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When you’re picking a badminton racket, one of the first things you’ll be asked is to decide what weight you want your badminton racket to be.

There are three main weights: heavy, even, and light.

You can compare heavy vs. light badminton racket options, but the best one for you will vary depending on your needs.

Even vs. heavy vs. light Badminton racket

The most important thing is to understand the difference between these rackets.

The designs don’t just refer to the weight of a racket.

Instead, they refer to how balanced the head is when compared to the shaft.

Heavy rackets have a heavy head. Light rackets have a comparatively lighter head.

Even-balanced rackets, as the name implies, strike a relatively even balance between the two.

Heavy Rackets

Heavy badminton rackets might have the same mass as their light counterparts.

But the mass has been shifted toward the head, causing the head to feel heavier than the shaft.

The most popular reason to use a heavy racket is if you want to play a powerful game.

Players who prefer heavy rackets tend to do most of their playing from the back half of the court, so the heavier head allows them to generate more power and distance.

The heavier the head, the more power a person will have in their smashes and clears.

Light Rackets

With a light racket, the mass has been concentrated in the shaft. This makes the racket head comparatively lighter.

The design is most popular for club badminton players, since a lighter head is easier to swing and manipulate.

Light rackets are ideal for people who want to play fast games. Since the extra weight doesn’t hinder you, you can react quickly to your opponent and return a smash.

This type of racket works best if you’re playing shots close to the net, rather than generating power from far away.

Balanced Rackets

A balanced racket is designed with evenly distributed mass through the entire racket.

The goal is to compromise so that players can generate power while still being quick and agile.

This racket won’t be quite as easy to wield as a light racket or as powerful as a heavy racket, but it helps to bridge the gap between them.

This is a popular choice for players who have an extremely versatile playing style.

It’s also ideal for players who are still getting used to badminton and might not yet know what their preferred play style is.

For beginners, using an even racket is the easiest way to develop an all-around versatility.

You get to practice techniques for both power and agility.

How to determine the balance of a racket

You might not be sure what type of racket your racket is just by holding it.

That goes especially for newer badminton players who aren’t familiar with the different racket types.

To find out whether a racket is heavy, light, or evenly balanced, the quickest test is to balance it on your finger.

Run your finger along the shaft until you find the place where the racket balances perfectly.

These are the potential results:

  • In the exact center of the shaft, you have a balanced racket
  • Closer to the head than the end of the shaft, you have a heavy racket
  • Closer to the end of the handle than the head, you have a light racket

Overall racket weight

By this point, you probably have a sense of whether you need a heavy, light, or balanced racket.

But how much should the entire racket weigh?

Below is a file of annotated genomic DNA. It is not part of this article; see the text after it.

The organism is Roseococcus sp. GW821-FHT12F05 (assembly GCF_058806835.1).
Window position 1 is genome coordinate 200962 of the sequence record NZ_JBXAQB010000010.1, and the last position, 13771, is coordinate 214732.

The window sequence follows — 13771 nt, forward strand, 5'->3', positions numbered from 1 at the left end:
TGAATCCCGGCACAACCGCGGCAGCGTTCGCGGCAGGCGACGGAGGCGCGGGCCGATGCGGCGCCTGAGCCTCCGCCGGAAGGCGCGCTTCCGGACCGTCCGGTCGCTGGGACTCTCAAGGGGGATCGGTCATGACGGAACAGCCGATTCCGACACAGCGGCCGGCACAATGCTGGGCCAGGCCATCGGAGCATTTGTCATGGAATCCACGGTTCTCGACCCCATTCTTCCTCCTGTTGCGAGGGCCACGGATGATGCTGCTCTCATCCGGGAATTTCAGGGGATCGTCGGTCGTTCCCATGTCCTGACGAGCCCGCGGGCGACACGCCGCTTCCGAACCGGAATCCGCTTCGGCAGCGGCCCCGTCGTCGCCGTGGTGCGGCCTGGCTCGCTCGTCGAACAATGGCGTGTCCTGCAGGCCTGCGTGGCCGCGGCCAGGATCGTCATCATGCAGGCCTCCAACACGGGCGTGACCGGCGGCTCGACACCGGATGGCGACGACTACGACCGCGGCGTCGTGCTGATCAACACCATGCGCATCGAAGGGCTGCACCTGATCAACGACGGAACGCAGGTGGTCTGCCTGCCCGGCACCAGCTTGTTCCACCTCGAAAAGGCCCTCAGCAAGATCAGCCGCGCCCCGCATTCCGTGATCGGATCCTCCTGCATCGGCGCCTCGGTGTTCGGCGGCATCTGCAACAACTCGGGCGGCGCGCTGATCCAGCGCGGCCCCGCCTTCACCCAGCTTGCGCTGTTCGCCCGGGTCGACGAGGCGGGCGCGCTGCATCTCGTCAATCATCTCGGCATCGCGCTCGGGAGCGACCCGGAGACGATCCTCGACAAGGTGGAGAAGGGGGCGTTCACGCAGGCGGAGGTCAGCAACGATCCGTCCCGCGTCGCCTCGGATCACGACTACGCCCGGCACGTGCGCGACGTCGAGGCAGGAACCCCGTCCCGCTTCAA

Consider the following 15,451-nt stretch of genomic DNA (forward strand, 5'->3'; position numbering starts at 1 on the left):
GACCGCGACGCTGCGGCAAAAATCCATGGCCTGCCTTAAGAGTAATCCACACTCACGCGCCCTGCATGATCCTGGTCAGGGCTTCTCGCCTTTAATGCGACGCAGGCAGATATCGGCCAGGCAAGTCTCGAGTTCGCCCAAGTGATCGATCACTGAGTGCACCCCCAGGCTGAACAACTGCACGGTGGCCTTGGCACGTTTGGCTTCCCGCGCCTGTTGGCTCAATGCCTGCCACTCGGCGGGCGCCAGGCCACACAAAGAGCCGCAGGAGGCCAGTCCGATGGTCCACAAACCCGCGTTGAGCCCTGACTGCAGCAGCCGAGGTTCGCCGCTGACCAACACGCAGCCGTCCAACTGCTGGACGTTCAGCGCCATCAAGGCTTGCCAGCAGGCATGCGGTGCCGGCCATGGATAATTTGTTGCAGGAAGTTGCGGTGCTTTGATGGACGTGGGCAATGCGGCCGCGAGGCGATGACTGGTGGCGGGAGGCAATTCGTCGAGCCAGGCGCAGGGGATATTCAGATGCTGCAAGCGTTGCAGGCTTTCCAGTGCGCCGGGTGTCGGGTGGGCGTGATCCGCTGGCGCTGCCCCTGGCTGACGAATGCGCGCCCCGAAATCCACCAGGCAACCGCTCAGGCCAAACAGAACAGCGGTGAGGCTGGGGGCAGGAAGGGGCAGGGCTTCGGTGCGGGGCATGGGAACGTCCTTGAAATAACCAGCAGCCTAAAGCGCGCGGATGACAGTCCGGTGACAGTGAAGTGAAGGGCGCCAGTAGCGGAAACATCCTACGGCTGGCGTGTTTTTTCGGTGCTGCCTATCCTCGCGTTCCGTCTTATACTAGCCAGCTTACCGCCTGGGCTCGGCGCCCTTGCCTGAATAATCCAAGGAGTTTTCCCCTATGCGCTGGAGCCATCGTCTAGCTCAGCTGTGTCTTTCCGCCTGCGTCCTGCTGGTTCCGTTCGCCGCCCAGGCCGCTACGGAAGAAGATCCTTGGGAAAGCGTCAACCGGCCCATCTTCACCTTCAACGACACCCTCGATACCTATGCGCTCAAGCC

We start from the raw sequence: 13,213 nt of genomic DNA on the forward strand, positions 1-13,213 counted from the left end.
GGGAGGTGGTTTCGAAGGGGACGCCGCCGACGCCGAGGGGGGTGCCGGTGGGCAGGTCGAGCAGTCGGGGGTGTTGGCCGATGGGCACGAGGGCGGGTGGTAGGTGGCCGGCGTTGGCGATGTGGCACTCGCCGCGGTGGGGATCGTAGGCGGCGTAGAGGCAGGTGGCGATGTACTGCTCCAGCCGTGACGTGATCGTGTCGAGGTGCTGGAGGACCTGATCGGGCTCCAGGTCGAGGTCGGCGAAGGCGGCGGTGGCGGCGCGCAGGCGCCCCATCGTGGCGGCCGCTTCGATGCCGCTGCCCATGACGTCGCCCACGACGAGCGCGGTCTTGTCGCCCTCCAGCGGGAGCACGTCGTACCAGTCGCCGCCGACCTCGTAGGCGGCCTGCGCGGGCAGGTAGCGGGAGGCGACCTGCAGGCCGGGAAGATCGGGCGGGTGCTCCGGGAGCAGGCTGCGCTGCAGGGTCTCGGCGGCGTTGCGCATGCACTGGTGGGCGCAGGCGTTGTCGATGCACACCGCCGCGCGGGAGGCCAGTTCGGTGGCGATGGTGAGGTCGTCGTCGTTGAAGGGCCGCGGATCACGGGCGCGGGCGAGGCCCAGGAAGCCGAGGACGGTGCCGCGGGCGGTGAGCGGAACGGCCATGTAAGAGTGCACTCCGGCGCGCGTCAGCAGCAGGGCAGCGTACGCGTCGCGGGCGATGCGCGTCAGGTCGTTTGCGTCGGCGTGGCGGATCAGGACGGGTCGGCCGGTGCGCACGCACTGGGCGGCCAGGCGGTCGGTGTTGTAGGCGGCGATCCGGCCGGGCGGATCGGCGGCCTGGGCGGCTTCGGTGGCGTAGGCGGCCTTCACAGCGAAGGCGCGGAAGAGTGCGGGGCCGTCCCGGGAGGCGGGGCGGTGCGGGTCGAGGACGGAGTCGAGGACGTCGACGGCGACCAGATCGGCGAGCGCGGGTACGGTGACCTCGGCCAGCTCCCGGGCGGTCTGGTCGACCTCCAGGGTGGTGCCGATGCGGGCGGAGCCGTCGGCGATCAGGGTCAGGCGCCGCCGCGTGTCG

Heavy and light designs might weigh exactly the same when laid on a scale.

The only difference is the way the weight balances in your hand.

So you have to give consideration to the overall weight of your racket.

Do you want a more lightweight racket, or do you want something heavier?

What are the advantages and disadvantages of each?

What weight classes mean

Usually, the letter U will be used to note the weight of a racket.

Some manufacturers might use slightly different weight scales, so it’s important to double-check the weight conversion chart before you make a purchase.

But as a general rule, small numbers mean that the racket is heavier.

Here’s a typical scale:

  • 1U (heaviest): 95 to 100 grams
  • 2U: 90 to 94 grams
  • 3U: 85 to 89 grams
  • 4U (lightest): 80 to 84 grams

The majority of badminton rackets are somewhere in this range of 80 to 100 grams.

Picking the ideal weight badminton racket

There are a few factors that influence the weight that’s best for you. One of the biggest is your skill level.

The more advanced you are, the easier it will be to control a heavier racket.

Many experts recommend using lightweight rackets if you’re just getting started.

This serves two purposes: It keeps your arm from getting tired or suffering an overuse injury, and it gives you a racket that’s easy to control.

Lightweight beginner’s rackets tend to be anywhere from 85 to 90 grams.

With a lightweight racket, you can serve quickly, switch between your strokes, and recover more quickly than with a heavier racket.

These rackets are easier for both your shoulders and your wrists, so they might be ideal if you’re at risk of injury.

Another factor that comes into play is whether you’re playing a singles or doubles match.

Singles matches require more control and stability.

A singles player is responsible for everything that happens on their side of the net.

Because of this, heavier rackets tend to serve single players best, although the heaviest rackets should be avoided if you’re prone to injury.

Doubles players are more likely to use 4U rackets and other lightweight designs.

An important aspect of doubles play is working as a team to react quickly to your opponents, so the speed of this racket helps.

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